By Tim Suermondt

Crawfish shadows on the street
and a gossamer elm by the drugstore―

a blind man on the corner plays a saxophone―
the locals say “he sees with his heart”

and, darling, I think I know what they mean―
the world gives as much as it takes.

(Today’s poem originally appeared in Thrush Poetry Journal and appears here today with permission from the poet.)

Tim Suermondt is the author of two full-length collections: Trying to Help the Elephant Man Dance (The Backwaters Press, 2007 ) and Just Beautiful from New York Quarterly Books, 2010. He has published poems in Poetry, The Georgia Review, Blackbird, Able Muse, Prairie Schooner, PANK, Bellevue Literary Review and Stand Magazine (U.K.) and has poems forthcoming in Gargoyle, A Narrow Fellow and DMQ Review among others. After many years in Queens and Brooklyn, he has moved to Cambridge with his wife, the poet Pui Ying Wong.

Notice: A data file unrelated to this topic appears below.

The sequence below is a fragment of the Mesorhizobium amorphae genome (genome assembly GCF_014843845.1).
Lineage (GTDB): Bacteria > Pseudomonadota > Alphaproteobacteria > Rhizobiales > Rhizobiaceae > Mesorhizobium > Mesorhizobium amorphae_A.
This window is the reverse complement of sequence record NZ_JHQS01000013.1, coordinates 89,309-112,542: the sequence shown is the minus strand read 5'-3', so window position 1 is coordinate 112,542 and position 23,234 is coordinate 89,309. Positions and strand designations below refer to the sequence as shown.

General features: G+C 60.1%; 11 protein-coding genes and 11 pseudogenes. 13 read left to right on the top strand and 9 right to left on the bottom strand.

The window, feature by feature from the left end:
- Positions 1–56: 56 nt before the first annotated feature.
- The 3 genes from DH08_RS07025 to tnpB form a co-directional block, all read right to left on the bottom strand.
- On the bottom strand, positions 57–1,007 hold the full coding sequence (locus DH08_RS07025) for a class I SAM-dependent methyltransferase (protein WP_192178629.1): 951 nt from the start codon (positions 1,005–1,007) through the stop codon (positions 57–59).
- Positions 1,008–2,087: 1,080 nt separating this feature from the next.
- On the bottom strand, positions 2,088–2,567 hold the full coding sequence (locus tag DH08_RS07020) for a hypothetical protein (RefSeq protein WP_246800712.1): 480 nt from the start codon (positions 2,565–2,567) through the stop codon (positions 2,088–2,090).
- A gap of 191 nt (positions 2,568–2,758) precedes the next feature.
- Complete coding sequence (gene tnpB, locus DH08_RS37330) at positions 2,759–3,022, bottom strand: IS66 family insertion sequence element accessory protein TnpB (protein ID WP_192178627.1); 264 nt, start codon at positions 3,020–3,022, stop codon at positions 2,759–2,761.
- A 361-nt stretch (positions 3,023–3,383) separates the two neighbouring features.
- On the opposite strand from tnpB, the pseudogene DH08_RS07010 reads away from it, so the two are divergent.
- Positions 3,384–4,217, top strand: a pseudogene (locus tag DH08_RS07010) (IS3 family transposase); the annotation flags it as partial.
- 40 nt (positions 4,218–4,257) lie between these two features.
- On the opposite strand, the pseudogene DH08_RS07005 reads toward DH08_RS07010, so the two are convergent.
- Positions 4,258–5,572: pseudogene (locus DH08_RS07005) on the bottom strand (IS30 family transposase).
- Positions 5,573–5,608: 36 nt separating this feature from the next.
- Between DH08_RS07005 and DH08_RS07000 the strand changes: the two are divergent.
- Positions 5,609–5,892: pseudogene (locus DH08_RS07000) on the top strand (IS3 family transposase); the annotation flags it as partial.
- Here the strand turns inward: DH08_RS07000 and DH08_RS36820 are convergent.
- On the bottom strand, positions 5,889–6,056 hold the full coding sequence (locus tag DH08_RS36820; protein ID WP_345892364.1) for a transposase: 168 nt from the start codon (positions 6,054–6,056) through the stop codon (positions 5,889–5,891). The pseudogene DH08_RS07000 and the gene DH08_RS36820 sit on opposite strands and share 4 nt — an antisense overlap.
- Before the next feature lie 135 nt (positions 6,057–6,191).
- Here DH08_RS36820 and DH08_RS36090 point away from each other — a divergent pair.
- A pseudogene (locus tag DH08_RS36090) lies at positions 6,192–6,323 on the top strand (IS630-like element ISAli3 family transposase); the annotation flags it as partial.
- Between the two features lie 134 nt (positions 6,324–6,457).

Editor’s Note: Today’s poem offers us a little song, a little food for thought, and a little optimism. In the end, it’s all about perspective; how do you see the world?

Want to read more by and about Tim Suermondt?
The Backwater Press – Trying to Help the Elephant Man Dance
NYQ Books – Just Beautiful